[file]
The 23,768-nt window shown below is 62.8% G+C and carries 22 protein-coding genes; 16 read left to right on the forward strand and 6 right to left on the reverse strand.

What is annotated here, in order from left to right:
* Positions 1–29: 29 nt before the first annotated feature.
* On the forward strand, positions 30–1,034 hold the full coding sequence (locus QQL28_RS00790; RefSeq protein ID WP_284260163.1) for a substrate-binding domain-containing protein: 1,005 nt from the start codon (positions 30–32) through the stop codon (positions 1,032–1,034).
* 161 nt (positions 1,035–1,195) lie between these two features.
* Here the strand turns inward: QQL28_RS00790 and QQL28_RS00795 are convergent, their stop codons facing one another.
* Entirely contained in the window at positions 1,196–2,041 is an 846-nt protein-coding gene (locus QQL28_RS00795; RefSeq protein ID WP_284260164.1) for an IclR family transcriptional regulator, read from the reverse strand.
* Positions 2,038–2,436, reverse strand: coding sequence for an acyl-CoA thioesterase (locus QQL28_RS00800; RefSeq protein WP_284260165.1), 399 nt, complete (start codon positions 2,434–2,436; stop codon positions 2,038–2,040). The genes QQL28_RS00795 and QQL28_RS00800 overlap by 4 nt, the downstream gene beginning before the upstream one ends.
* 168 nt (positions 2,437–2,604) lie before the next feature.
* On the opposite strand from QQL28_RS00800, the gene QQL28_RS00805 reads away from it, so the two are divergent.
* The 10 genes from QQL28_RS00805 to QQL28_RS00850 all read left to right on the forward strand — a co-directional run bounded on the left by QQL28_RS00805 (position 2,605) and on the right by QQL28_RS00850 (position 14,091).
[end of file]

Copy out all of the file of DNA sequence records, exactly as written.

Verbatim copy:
The 23,768-nt window shown below is 62.8% G+C and carries 22 protein-coding genes; 16 read left to right on the forward strand and 6 right to left on the reverse strand.

What is annotated here, in order from left to right:
* Positions 1–29: 29 nt before the first annotated feature.
* On the forward strand, positions 30–1,034 hold the full coding sequence (locus QQL28_RS00790; RefSeq protein ID WP_284260163.1) for a substrate-binding domain-containing protein: 1,005 nt from the start codon (positions 30–32) through the stop codon (positions 1,032–1,034).
* 161 nt (positions 1,035–1,195) lie between these two features.
* Here the strand turns inward: QQL28_RS00790 and QQL28_RS00795 are convergent, their stop codons facing one another.
* Entirely contained in the window at positions 1,196–2,041 is an 846-nt protein-coding gene (locus QQL28_RS00795; RefSeq protein ID WP_284260164.1) for an IclR family transcriptional regulator, read from the reverse strand.
* Positions 2,038–2,436, reverse strand: coding sequence for an acyl-CoA thioesterase (locus QQL28_RS00800; RefSeq protein WP_284260165.1), 399 nt, complete (start codon positions 2,434–2,436; stop codon positions 2,038–2,040). The genes QQL28_RS00795 and QQL28_RS00800 overlap by 4 nt, the downstream gene beginning before the upstream one ends.
* 168 nt (positions 2,437–2,604) lie before the next feature.
* On the opposite strand from QQL28_RS00800, the gene QQL28_RS00805 reads away from it, so the two are divergent.
* The 10 genes from QQL28_RS00805 to QQL28_RS00850 all read left to right on the forward strand — a co-directional run bounded on the left by QQL28_RS00805 (position 2,605) and on the right by QQL28_RS00850 (position 14,091).